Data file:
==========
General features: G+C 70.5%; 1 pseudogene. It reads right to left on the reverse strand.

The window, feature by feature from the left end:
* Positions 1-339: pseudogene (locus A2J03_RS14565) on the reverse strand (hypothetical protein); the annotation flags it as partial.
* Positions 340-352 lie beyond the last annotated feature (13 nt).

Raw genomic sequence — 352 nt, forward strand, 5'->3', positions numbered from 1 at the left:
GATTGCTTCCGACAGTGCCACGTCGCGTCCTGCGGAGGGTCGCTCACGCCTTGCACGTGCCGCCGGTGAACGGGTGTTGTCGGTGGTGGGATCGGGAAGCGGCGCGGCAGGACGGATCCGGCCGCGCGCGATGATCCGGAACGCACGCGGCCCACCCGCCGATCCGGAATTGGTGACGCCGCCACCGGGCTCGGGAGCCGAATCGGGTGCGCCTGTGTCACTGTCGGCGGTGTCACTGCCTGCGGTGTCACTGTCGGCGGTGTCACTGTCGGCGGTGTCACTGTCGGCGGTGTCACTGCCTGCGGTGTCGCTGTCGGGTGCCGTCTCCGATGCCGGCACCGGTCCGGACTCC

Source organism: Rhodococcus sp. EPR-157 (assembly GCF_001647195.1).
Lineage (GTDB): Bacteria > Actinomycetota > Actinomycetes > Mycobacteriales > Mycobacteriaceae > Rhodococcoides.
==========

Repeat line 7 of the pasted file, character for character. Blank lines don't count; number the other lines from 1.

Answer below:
Source organism: Rhodococcus sp. EPR-157 (assembly GCF_001647195.1).